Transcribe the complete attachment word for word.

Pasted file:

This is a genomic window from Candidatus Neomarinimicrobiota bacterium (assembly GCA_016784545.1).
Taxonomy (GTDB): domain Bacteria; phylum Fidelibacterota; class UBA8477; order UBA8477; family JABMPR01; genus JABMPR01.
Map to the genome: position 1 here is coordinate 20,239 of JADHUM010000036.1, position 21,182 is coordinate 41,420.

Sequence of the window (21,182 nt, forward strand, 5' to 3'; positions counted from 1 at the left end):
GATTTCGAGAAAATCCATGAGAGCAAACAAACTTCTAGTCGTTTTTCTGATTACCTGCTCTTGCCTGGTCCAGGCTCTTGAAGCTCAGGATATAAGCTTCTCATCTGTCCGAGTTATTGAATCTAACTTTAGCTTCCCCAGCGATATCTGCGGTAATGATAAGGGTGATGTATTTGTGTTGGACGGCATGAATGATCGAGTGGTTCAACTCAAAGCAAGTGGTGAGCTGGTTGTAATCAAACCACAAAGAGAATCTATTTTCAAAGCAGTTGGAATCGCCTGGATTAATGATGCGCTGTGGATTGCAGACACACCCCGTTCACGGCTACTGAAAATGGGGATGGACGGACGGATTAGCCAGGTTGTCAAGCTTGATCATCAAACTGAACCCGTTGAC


This is a genomic window from Candidatus Neomarinimicrobiota bacterium (assembly GCA_016784545.1).
Taxonomy (GTDB): domain Bacteria; phylum Fidelibacterota; class UBA8477; order UBA8477; family JABMPR01; genus JABMPR01.
Map to the genome: position 1 here is coordinate 20,239 of JADHUM010000036.1, position 21,182 is coordinate 41,420.

Sequence of the window (21,182 nt, forward strand, 5' to 3'; positions counted from 1 at the left end):
GATTTCGAGAAAATCCATGAGAGCAAACAAACTTCTAGTCGTTTTTCTGATTACCTGCTCTTGCCTGGTCCAGGCTCTTGAAGCTCAGGATATAAGCTTCTCATCTGTCCGAGTTATTGAATCTAACTTTAGCTTCCCCAGCGATATCTGCGGTAATGATAAGGGTGATGTATTTGTGTTGGACGGCATGAATGATCGAGTGGTTCAACTCAAAGCAAGTGGTGAGCTGGTTGTAATCAAACCACAAAGAGAATCTATTTTCAAAGCAGTTGGAATCGCCTGGATTAATGATGCGCTGTGGATTGCAGACACACCCCGTTCACGGCTACTGAAAATGGGGATGGACGGACGGATTAGCCAGGTTGTCAAGCTTGATCATCAAACTGAACCCGTTGAC